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Restoring ecosystems: six approaches for disability inclusive climate action

David Ndungu stands next to Peris and Stanley, both members of United Disabled People of Laikipia group. David is in the middle wearing a yellow Light for the World t-shirt and hat. A woman on his left wears a long light blue coat and skirt, and a white head scarf. The man on the right wears a pale shirt and dark trousers. The stand outside in front of bright blue walls.
David Ndungu stands next to Peris and Stanley, both members of United Disabled People of Laikipia group.
  • Disability Rights
  • General

The climate crisis disproportionally impacts people with disabilities. To mark World Environment Day (June 5), David Ndungu, Light for the World Project Assistant, shares six tips for inclusive ecosystem restoration. 

The climate crisis affects us all, but not equally. 

People with disabilities are particularly impacted by, and vulnerable to, the climate emergency. Yet, they are still largely marginalised in climate action. At the same time, addressing environmental degradation and climate change is becoming increasingly urgent. 

Restoring ecosystems – what does it mean and how can it help? 

Up to 40 percent of the planet’s land is degraded, directly affecting half of the world’s population. 

Ecosystem restoration is a vital strategy to combat these pressing challenges, rejuvenating ecosystems that have suffered degradation. 

It involves restoring the ecological integrity and biodiversity of ecosystems to their natural state. This can include reforestation, habitat restoration, wetland rehabilitation, and soil conservation. 

Restoring ecosystems aims to enhance resilience to climate change and promote biodiversity conservation.  

Elijah smiles, wearing a checked shirt. He is picking some vegetables from the ground, and holds onto a cane.
Elijah Gatimu is a micro-entrepreneur supported by InBusiness Initiative, which works to economically empowering people with disabilities in Kenya. Elijah’s agricultural business is threatened by the affects of the climate crisis. InBusiness is part of the Inclusive Futures project, funded by UK Aid.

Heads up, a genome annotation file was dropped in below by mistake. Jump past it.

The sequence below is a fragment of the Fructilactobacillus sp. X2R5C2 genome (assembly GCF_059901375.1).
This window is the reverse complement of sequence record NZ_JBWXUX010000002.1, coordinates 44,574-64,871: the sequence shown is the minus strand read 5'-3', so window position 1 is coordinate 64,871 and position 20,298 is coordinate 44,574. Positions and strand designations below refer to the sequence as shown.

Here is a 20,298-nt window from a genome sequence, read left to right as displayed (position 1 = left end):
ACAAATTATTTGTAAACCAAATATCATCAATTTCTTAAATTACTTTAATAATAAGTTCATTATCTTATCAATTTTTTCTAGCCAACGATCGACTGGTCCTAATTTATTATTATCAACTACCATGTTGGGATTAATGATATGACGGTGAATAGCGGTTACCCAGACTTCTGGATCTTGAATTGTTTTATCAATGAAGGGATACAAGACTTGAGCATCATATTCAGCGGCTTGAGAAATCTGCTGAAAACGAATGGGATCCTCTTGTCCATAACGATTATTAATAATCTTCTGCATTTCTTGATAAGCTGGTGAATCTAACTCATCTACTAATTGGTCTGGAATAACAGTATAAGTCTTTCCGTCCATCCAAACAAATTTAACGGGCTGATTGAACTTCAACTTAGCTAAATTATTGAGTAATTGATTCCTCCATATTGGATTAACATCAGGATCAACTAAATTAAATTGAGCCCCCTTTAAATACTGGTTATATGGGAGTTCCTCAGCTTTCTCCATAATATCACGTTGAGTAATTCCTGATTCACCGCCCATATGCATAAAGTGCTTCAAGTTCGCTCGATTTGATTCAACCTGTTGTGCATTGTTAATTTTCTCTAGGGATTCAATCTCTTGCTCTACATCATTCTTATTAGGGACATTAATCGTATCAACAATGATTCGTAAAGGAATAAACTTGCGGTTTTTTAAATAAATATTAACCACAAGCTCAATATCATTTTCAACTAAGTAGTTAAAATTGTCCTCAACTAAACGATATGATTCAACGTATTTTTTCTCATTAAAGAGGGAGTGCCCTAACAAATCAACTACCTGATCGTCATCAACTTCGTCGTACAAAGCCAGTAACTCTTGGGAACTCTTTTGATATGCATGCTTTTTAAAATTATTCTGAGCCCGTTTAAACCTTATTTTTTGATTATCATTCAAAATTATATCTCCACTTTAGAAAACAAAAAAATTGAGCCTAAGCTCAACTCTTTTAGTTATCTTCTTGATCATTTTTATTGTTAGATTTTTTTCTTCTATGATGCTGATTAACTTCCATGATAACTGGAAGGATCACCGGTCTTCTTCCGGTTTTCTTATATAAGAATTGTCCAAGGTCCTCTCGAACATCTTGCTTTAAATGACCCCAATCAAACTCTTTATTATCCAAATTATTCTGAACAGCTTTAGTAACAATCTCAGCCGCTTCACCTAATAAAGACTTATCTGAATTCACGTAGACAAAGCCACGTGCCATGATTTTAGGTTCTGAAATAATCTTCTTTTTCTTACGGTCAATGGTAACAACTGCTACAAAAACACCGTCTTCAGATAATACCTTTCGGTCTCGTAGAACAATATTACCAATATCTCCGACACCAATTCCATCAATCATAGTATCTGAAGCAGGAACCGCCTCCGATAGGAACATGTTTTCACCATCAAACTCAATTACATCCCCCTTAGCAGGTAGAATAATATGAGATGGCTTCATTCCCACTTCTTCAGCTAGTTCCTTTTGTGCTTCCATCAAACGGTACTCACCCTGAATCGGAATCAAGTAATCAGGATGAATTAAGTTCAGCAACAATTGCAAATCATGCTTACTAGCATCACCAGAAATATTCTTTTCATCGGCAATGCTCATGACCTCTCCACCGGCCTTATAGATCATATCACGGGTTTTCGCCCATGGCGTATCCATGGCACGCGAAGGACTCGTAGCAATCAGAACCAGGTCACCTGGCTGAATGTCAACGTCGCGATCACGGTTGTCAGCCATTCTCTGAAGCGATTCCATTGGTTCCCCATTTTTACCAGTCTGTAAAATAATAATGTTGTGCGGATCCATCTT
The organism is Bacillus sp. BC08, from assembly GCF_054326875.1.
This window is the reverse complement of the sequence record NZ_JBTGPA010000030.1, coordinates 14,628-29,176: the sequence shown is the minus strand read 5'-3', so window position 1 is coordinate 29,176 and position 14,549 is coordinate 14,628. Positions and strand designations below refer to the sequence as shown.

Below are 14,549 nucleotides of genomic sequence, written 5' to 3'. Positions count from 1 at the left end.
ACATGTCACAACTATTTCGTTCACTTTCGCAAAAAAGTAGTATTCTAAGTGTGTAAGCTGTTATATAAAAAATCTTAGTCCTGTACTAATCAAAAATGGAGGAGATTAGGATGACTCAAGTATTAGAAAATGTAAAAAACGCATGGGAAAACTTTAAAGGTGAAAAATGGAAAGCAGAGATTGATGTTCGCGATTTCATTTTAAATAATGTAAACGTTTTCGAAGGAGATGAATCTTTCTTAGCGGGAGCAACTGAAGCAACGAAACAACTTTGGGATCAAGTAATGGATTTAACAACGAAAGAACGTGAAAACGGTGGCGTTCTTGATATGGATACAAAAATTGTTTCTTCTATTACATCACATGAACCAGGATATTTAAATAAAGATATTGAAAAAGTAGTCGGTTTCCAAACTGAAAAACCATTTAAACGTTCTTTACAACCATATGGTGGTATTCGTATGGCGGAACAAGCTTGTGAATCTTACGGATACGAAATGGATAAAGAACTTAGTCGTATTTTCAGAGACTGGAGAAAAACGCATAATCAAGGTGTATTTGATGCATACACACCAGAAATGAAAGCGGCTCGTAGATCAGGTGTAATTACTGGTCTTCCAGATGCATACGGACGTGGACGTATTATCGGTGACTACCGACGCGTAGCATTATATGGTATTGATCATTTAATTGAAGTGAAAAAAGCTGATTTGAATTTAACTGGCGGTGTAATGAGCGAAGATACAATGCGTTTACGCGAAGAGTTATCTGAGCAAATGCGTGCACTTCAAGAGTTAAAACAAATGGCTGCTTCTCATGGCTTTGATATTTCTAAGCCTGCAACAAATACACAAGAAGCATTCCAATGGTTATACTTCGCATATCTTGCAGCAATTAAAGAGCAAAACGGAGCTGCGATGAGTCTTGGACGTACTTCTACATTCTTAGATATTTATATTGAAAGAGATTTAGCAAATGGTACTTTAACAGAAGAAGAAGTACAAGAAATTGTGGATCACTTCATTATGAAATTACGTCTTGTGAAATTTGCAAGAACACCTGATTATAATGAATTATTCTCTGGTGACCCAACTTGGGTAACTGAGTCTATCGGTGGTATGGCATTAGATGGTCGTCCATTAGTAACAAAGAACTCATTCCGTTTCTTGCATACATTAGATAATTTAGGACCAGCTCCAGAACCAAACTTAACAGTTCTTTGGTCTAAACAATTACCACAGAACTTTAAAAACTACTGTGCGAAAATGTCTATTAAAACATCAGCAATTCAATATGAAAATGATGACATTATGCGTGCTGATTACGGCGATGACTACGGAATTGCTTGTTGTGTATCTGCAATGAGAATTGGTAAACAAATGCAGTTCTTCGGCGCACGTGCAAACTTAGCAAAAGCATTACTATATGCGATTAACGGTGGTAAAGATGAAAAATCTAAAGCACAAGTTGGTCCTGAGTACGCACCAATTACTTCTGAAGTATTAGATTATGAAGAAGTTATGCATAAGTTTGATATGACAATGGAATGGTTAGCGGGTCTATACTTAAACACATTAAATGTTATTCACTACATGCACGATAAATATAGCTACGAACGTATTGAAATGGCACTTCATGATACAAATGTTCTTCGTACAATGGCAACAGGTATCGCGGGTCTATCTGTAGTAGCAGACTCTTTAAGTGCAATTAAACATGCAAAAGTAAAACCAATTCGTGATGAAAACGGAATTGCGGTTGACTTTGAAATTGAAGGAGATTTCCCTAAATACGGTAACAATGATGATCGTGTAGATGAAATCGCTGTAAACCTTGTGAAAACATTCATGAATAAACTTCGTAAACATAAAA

Building sustainable and inclusive ecosystems 

Inclusive ecosystem restoration not only improves ecological resilience, but also fosters social equity and community resilience

At the core of restoring ecosystems lies the understanding that nature transcends boundaries, and its benefits should be accessible to all, regardless of race, gender, socioeconomic status, or ability

David Ndungu, Light for the World Project Assistant and climate activist.
Audio transcript

My name is David Ndungu, and I am a project assistant working with Light for the World, supporting Meru and Laikipia counties. I’m a person with a disability due to polio. I got polio at three years. And, besides that, I’m a trainer, a business trainer. A BDSR, training around concepts of business management. And, besides that my background, I’m an accountant by profession. I’ve been doing CPAs (Certified Public Accountant). And I’m a family person. I’m married and have three daughters and a wife.

How can we make restoring ecosystems inclusive? 

David Ndungu, Project Assistant at Light for the World, and passionate climate activist, gives us six top tips. 

1. Recognise that environmental and social justice are interconnected.

“People who are often left out – indigenous peoples, people with disabilities, and those with low- or no-income – are also most affected by the climate crisis. Making sure they’re part of the plan and meeting their specific needs is a crucial step towards making restoration fair and sustainable.” 

2. Engage diverse stakeholders in decision-making. 

“Involve local communities, indigenous peoples, and other stakeholders in all stages of the restoration process, from planning to implementation. This ensures that restoration efforts are responsive to the needs of all social groups – including people with disabilities, and their representative organisations (OPDs).” 

3. Prioritise and empower marginalised communities to participate.